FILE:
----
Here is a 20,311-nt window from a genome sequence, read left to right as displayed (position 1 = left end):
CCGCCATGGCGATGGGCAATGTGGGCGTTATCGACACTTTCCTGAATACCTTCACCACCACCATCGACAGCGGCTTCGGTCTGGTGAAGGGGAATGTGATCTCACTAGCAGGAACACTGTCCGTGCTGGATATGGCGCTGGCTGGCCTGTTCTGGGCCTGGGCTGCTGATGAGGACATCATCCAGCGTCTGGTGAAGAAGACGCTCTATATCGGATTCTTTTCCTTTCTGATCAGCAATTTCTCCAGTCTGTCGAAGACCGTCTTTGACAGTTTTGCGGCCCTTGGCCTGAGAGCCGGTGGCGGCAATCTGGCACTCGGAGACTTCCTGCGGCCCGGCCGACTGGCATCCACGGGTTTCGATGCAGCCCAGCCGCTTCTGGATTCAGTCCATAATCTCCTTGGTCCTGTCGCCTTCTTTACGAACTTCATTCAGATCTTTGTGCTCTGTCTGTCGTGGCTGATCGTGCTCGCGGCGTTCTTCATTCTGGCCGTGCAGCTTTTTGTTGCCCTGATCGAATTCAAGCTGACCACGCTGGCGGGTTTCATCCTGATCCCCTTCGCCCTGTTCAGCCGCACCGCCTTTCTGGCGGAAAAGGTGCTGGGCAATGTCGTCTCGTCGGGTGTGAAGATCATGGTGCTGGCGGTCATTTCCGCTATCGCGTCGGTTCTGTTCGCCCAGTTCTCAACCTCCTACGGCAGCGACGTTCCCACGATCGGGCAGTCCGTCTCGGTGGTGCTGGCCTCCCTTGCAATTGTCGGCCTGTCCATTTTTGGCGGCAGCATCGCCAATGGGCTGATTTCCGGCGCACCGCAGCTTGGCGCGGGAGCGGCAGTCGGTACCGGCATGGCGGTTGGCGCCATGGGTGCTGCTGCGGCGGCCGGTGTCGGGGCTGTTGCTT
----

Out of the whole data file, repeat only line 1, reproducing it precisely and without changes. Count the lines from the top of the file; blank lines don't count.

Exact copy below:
Here is a 20,311-nt window from a genome sequence, read left to right as displayed (position 1 = left end):